Is The Gulf Underwater Museum a Threat to Marine Life?

Is The Gulf Underwater Museum a Threat to Marine Life?

An underwater museum has been suggested to be designed in the Persian Gulf to prevent coral reef habitats from extinction due to over-fishing and over-visiting, but the question is that do these museums cause threats to the marine environment?

An old wrecked plane has been transferred to Kish Island to be sunk underwater as part of an ocean theme park, but field research has been conducted to ensure that its implementation does not harm the environment.

With the tourism and travel causing damages to the coral reefs, some countries around the world decided to bring potentially damaging amateur divers to see fascinating underwater artwork rather than the natural reefs, while with so much emphases today on removing objects from the ocean, such as plastic litter, is placing sculptures in it harmful?

Davood Mirshekar, deputy chief of the Department of Environment (DOE) for marine ecosystems, stated that any structure, material or equipment that is planned to be transported under the sea must be compliant with the London Convention (Convention on the Prevention of Marine Pollution by Dumping of Wastes and Other Matter 1972), IRNA reported.

“If we want to use bulky objects such as aircraft and ships as artificial habitat on the sea bed, we must comply with a number of requirements and regulations, the most important of which is no pollution,” he highlighted.

Due to climate change and human involvement, natural habitats are being destroyed, so if artificial habitats are properly designed, there will be an opportunity to restore the natural ones, he said, adding, “We must manage to remove the pressure from natural habitats in the coming years and guide the tourists to artificial habitats.”

“We welcome the creation of artificial spaces, provided that they do not conflict with natural habitats, especially coral reefs, if being properly managed, placed and made of suitable materials can even be considered as major habitats and in the future, by attracting a number of species, will become increasingly important.”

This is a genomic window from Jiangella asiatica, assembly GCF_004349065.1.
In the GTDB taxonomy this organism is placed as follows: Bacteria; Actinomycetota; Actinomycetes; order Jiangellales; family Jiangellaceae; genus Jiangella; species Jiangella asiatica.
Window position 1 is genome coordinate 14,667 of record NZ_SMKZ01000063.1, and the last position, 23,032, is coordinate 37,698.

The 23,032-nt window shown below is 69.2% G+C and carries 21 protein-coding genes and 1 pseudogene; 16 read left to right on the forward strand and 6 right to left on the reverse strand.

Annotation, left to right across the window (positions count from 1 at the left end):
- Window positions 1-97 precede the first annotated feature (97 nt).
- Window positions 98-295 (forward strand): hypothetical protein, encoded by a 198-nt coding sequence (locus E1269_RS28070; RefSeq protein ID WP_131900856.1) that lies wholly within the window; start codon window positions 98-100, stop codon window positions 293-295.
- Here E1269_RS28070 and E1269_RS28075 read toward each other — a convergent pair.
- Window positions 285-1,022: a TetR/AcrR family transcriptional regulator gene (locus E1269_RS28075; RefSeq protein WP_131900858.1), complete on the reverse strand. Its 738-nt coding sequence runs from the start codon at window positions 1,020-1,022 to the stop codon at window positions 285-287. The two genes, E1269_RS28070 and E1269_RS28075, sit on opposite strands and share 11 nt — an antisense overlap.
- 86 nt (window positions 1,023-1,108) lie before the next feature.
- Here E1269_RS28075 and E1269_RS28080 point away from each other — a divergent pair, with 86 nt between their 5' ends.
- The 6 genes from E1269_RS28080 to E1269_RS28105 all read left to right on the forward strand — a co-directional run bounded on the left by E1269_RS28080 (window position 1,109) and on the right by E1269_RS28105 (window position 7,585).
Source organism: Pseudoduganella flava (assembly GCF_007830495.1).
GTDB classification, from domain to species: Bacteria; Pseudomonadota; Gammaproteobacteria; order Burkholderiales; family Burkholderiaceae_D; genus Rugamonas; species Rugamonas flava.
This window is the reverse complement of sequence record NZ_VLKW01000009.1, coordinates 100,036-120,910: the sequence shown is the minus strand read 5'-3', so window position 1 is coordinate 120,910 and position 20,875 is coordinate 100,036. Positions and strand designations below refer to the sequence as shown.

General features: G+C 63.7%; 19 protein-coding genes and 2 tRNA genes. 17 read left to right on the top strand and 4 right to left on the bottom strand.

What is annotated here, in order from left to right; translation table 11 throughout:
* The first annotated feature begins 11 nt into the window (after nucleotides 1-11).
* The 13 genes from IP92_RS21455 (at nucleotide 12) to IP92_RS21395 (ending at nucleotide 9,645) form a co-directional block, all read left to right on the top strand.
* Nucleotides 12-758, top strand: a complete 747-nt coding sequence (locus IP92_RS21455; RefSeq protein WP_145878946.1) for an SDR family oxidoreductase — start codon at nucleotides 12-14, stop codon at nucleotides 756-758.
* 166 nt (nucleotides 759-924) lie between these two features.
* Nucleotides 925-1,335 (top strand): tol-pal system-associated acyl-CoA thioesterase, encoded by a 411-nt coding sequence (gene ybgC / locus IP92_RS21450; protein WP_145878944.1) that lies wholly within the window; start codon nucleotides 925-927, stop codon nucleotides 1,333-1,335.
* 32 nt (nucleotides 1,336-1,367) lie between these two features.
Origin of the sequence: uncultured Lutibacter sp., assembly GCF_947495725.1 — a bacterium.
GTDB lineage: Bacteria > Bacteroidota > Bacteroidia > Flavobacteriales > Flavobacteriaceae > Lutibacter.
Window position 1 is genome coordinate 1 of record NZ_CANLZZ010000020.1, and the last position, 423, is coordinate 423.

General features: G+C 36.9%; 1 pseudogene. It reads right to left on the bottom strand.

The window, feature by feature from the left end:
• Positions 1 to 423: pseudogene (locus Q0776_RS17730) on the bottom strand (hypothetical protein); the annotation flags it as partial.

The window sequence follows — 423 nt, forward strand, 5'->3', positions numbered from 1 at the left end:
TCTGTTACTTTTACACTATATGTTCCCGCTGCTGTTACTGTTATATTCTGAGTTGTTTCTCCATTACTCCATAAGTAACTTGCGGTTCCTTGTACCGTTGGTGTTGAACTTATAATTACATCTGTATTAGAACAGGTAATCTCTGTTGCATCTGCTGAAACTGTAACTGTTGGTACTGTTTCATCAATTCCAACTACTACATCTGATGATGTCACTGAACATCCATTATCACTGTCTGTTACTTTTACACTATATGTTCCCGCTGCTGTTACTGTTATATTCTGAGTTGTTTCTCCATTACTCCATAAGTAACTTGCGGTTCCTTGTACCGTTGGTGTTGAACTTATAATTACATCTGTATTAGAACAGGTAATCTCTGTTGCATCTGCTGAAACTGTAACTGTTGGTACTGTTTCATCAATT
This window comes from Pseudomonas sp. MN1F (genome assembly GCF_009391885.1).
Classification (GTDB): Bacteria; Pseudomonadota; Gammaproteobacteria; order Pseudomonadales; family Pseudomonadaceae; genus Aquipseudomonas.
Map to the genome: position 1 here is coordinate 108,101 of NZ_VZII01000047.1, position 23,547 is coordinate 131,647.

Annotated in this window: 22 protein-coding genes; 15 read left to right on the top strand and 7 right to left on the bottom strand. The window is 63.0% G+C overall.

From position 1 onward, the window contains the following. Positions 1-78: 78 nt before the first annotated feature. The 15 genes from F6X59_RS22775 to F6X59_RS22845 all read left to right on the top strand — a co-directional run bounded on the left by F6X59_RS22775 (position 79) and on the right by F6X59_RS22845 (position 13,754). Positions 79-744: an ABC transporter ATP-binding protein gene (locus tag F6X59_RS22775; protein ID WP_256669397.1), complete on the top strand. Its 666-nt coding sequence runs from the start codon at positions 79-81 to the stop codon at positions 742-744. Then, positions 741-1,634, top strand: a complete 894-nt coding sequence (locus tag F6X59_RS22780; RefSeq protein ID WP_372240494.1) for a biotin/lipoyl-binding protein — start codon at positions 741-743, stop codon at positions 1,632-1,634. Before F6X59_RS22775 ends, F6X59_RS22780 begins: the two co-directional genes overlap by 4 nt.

Referring to the responsible body for determining the compatibility of the statues’ material with the environment, Mirshakar noted that this issue is also up to the DOE, the Ports and Maritime Organization.

He also added that plane was inspected and have been cleared of any contamination that could lead to environmental problems, in fact the equipment that could potentially cause such problem were discharged and only the metal part of the aircraft remained.

“Such measures contribute to the conservation of natural ecosystems, especially the coral reefs habitat in the region, so we strive to promote ecotourism on the island by preserving the whole marine environment,” he stated.

Referring to the statues drowned in Kish Island, he noted that those are old and not licensed by the DOE, however, Kish Island has its own department of environment and must have been done with their permission.

Responding to the question that the Persian Gulf is a semi-closed sea with a shallow depth and long water circulation and may be hurt in greater dimensions, he said that “If it complies with the rules and regulations of the London Convention and the Department of Environment, it would not be harmful, so we demand that all such activities be carried out under the Department of Environment’s supervision.”

Finally, if the sculptures are environmentally friendly, there is no threat to the water or ecosystem, he concluded.

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